Trees and overhead wires - who is responsible?

Hello, We have just moved into our new home in Normandy and so far so good. The neighbours (all French) have been very welcoming and we have got utilities sorted. I was wondering if anyone knew about our responsibilities regarding our trees and the overhead wires. Are we expected to cut the trees or will EDF or someone do it? The branches are very close to the wires and we do not want to be the cause of a power failure here.

EDF have just come and sawn off branches on our treees that may threaten their adjacent power lines. I didn´t ask them to do it , they didn´t ask if they could do it - well not until I set the dog on them for not asking !! Presumably they survey their lines now and again and when its necesssary they do it. Why don´t you ask them at your local office ´- show photos if your french isnt too good.

Yeah I would also call EDF first and then decide what to do))) but yeah it is right that you bring this topic!

No, it actually depends on what is in the plan cadestral. That determines who owns a tree that runs along the side of a property & road. If you look at the and your parcel number you will see that the boundaries are marked either as just parcel or as commune responsibilty. I know his because we had to get a notaire involved about an issue with and old oak which sits at the side of the commune road. Even though it is outside the fence around our property it is still our responsibility. Norman is correct about rotten trees but it is not the responsibility of the commune if a tree comes down when it is green, it is the owner if indicated as such on the cadestral. The commune will clear it, it has to, because it affects the road passage, however it depends on how generous your Mayor is as to whether you are charged. If the tree is green then any damage is covered by your house insurance under third party liability. If it is rotten then you are on your own. Again we know this because we had one come down recently and we were advised that it was our responsibility in line with the key on the plan cadestral.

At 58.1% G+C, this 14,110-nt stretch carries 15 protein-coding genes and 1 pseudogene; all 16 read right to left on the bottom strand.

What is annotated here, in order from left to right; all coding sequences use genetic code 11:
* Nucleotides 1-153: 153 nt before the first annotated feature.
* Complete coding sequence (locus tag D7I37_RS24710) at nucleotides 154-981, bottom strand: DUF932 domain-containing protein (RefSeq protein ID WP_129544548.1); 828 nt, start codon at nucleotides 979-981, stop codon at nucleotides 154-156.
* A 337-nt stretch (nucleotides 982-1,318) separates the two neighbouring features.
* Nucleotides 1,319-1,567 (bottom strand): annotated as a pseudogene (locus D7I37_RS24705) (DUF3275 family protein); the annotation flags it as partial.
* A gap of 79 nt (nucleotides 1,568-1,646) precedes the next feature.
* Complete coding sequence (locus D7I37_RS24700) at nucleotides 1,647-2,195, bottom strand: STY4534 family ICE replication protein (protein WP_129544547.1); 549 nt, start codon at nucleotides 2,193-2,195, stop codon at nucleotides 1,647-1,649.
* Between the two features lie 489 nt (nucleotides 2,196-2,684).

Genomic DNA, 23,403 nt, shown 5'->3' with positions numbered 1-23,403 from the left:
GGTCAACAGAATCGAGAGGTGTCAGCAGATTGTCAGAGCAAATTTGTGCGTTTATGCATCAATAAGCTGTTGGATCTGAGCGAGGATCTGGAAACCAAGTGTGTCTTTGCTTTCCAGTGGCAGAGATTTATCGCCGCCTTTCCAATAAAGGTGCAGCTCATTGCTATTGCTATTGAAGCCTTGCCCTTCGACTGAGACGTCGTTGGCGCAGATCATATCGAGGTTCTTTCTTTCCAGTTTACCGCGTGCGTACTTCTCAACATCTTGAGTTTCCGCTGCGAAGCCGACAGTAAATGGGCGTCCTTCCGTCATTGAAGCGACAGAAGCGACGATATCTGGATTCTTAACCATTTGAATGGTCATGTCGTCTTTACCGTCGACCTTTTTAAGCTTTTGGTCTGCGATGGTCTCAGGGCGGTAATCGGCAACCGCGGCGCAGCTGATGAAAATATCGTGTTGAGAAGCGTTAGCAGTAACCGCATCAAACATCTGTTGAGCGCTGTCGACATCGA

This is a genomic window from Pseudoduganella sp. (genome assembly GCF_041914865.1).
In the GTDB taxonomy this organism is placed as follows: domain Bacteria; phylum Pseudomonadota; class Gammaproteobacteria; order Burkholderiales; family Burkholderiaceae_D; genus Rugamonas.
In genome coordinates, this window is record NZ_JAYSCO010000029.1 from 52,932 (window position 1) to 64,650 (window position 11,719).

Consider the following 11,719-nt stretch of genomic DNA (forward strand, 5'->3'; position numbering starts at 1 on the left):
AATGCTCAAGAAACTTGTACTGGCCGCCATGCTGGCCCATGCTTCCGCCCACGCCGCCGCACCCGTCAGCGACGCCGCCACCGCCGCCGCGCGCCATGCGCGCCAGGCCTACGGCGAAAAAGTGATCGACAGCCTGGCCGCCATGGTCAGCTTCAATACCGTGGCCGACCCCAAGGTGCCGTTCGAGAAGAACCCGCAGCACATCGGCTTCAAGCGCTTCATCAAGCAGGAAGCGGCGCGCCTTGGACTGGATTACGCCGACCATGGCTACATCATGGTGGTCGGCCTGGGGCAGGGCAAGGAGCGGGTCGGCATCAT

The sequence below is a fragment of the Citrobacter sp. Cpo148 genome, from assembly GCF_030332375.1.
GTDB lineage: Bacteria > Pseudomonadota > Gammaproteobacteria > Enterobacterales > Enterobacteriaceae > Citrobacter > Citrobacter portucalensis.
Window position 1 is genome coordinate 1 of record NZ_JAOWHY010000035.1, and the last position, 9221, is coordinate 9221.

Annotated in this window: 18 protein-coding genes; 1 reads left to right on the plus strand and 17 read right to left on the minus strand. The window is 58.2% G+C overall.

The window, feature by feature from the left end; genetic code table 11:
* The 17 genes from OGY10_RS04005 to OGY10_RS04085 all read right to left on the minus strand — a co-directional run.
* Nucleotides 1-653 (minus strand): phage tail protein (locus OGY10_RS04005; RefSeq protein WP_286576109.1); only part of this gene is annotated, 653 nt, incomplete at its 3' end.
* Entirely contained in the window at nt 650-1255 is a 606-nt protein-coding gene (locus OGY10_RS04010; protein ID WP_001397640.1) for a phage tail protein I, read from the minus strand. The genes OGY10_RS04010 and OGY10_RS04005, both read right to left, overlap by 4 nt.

We also had this problem, but not with our own trees, but with those of the adjoining farmer. He always would come and do the business when we pointed out the problem, but did also tell us a few pointers (later confirmed) about trees in general, notably that if you had a rotten tree and it fell onto the road, you would be completely responsible for removal and any damage or repairs caused by it. If a tree was swept down by a gale or anything, that would be the first thing checked. Hard to tell sometimes if a tree is rotten inside. If it was a healthy tree the responsibility returns to the Commune. The rules also change if a tree is on a departmental road or a side road, or on private property.

If a tree branches are in contact with a power line, as others have said it is the responsibility of EDF (or their contractors) to remove the offending branches and they have the right to access any private property in order to effect the lopping. I am not sure, but I think this is not chargeable to the owner as it is protecting the EDF property? That would need to be checked though, so not offered as gospel. I know power cuts through this happening were quite regular until in the ends the farmer decided to cut the trees down completely. Bit sad really, but one was definitely adopting a lean, and at about 80m high getting a bit more of a worry than touching power cables.